It might still be cold and wet but spring is slowly edging nearer.
Wild garlic, with its glossy, lily-shaped leaves, is sweet, hot and mouth-aromatic is as much a harbinger of spring as daffodils and started to poke its heads above the soil about two weeks ago, so should be on the market any time.
Similarly, nettles are just about to start and will be good for the next few months, after which chemical changes make them coarse and bitter.
English spinach is still a month away, but in Spain and Italy the crop is coming into its prime. The leaves are robust in texture and taste, because they haven't grown too fast, yet they are still very succulent.
In salads, deliciously bitter radicchio is on top form and frisee is getting more plentiful. Cos lettuces and Little Gems are obviously enjoying the spring sunshine in Italy and Spain - they look decidedly chipper.
Loose cherry plum and loose cherry tomatoes represent top value, and larger plum tomatoes are good, too.
Laeticia plums have light maroon skins and sweet, mild, amber flesh. In the absence of the usual easy-peelers, go for sharpish but succulent minneolas.
New-season wet garlic is due in this week from Egypt. It often arrives in February, but is running a little late this year.
Source: 4°C - 020 8558 9708 - www.4degreesc.com
The bad weather at the start of the week will have a knock-on effect come Friday and the weekend, so it's hard to speculate about what will be on the market as we go to press.
It's as good a time as any to use Icelandic and Norwegian fish - cod, haddock and halibut - with plenty of cod cheeks and the seasonal smoked cod roe both available.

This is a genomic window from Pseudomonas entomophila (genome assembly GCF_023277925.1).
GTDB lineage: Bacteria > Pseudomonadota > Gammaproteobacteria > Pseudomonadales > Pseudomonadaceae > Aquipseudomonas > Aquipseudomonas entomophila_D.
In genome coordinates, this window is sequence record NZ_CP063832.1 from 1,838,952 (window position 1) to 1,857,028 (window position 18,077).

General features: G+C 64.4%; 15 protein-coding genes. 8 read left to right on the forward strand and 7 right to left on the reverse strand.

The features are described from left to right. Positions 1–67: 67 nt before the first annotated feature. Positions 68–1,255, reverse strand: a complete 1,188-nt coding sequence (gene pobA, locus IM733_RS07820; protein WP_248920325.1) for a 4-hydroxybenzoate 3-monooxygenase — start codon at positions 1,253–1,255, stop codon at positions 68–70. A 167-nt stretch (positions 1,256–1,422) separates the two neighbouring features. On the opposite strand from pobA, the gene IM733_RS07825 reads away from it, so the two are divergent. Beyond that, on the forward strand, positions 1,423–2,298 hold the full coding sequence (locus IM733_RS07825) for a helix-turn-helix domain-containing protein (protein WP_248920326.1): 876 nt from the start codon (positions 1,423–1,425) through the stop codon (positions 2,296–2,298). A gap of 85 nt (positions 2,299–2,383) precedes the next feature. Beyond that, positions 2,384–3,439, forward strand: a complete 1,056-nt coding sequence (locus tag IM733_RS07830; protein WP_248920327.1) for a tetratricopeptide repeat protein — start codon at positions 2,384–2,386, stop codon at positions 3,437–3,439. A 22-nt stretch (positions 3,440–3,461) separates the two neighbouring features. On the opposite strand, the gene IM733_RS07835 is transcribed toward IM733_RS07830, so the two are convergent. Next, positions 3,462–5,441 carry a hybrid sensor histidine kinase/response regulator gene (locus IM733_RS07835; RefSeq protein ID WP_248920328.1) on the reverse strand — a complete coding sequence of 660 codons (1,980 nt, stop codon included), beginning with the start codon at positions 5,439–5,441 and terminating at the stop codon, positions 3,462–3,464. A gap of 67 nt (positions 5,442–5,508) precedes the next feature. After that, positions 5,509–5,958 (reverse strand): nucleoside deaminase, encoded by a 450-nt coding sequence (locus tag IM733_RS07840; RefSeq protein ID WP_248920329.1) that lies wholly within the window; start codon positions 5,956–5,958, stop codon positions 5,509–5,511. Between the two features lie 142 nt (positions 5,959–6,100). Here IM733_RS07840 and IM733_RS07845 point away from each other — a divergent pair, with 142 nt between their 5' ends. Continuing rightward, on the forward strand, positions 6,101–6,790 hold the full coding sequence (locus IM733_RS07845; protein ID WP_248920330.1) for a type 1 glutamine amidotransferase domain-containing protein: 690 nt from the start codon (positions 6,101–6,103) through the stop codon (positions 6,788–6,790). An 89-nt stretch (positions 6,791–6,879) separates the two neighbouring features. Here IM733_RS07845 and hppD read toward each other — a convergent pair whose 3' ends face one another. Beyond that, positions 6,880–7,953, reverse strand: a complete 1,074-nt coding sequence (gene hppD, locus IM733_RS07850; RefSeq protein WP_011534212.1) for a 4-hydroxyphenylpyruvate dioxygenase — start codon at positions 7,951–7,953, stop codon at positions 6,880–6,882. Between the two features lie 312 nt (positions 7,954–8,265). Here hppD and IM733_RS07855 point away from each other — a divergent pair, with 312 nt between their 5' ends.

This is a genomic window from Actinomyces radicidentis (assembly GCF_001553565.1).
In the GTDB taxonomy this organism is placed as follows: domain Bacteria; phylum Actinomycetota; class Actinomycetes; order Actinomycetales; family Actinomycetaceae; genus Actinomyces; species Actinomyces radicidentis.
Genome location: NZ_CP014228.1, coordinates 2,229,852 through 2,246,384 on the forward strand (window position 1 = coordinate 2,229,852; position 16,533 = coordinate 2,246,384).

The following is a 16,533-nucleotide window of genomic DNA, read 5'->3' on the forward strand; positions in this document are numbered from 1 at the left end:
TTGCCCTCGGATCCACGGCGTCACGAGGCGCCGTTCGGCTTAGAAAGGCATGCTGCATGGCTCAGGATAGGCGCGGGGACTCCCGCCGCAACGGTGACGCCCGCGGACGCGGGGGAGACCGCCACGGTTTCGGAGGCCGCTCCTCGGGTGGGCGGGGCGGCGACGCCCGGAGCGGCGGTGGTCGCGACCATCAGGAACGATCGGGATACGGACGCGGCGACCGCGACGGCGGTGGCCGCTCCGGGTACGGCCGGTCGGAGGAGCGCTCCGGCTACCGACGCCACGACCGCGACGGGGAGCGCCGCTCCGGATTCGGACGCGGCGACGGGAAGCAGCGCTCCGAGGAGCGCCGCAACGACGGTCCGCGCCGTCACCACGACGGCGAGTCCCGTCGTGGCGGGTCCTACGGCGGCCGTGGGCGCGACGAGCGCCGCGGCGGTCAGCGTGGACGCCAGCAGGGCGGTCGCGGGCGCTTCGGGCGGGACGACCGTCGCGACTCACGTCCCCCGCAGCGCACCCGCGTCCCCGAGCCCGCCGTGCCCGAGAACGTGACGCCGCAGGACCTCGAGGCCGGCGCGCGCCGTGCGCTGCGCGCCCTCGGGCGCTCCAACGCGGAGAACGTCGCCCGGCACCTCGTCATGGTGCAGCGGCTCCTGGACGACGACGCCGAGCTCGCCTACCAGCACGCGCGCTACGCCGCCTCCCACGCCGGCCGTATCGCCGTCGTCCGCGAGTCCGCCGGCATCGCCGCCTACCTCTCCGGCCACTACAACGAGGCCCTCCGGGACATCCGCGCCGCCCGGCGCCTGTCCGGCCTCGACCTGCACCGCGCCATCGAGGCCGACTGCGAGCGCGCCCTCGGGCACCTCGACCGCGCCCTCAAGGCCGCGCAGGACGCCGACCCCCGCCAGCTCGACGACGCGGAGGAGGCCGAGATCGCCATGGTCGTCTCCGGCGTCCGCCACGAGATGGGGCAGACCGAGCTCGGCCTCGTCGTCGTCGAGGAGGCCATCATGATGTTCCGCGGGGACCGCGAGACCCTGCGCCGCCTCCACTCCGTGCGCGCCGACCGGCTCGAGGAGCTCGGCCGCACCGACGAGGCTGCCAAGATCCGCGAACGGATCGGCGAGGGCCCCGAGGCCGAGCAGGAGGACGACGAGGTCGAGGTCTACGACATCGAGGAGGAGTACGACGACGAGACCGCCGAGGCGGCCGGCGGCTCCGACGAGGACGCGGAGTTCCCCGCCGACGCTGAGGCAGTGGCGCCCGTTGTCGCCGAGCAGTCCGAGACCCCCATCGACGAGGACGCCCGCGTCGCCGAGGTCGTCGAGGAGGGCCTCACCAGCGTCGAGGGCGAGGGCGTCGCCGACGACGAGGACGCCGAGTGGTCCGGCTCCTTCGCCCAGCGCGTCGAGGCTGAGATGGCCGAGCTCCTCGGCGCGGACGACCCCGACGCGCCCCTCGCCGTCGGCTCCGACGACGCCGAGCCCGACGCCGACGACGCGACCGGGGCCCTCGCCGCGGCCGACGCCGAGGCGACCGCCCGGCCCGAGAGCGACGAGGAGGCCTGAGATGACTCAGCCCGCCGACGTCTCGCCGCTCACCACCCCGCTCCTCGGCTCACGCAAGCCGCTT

Crabs and lobsters are available, and there are plenty of shellfish.
Source: Chef Direct - 01275 474707
Beef prices continue to rise due to a shortage of cattle. The Brazilian beef situation goes on, and Argentina has compounded matters by temporarily banning exports to stabilise prices internally. The Irish have started buying cattle from England and Wales to sell to Germany, profiting from strong prices there and the weak pound.
Poultry prices continue to rise due to increased feed costs and attempts to fill the void left by beef. The glut of spring lamb may be slightly delayed by the recent frosts, but we have found a few suppliers which have sourced the first of the year, priced at about £25 for legs, £15 for shoulders and loins and £16 for best ends.
Source: Birtwistle Butchers - 0161-728 3340 - www.birtwistlebutchers.co.uk
Grilled Barnsley chop with devilled kidneys, nettle and mint sauce
4 Barnsley chops
A little chopped thyme
Salt and pepper
4 lamb kidneys
Dash of brandy
200ml whipping cream
2tbs strong English mustard
4tbs white breadcrumbs
1tsp cayenne pepper
1tsp chopped parsley
4tbs nettles, blanched and roughly chopped
4tbs mint, roughly chopped
4tbs white wine vinegar
4tbs olive oil
Season the lamb chops with salt, pepper and a little chopped thyme and place on a greased tray under a hot grill for about 10 minutes. Turn after five minutes and rest in a warm place.
For the devilled kidneys, slice the kidneys in half and cut out the fatty sinew. Heat a little oil in a frying pan and fry the kidneys for about two minutes until golden brown and just cooked.
Take the kidneys out of the pan and on to an ovenproof dish. Deglaze the pan with a little brandy, add cream and mustard, reduce to sauce consistency and pour over the kidneys.
Mix the crumbs, butter, parsley and cayenne together in a bowl, sprinkle over the kidneys and grill until crumbs are golden brown.
For the sauce, place the nettles, mint, white wine vinegar and olive oil into a liquidiser and purée. Then check the seasoning.
To serve, place the chop on a plate with two half-kidneys and spoon nettle sauce around. Serve with a caper and shallot salad and buttered new potatoes, or crispy rosemary and garlic-roast potatoes.
James Mackenzie, chef-patron, the Pipe and Glass Inn, South Dalton, East Yorkshire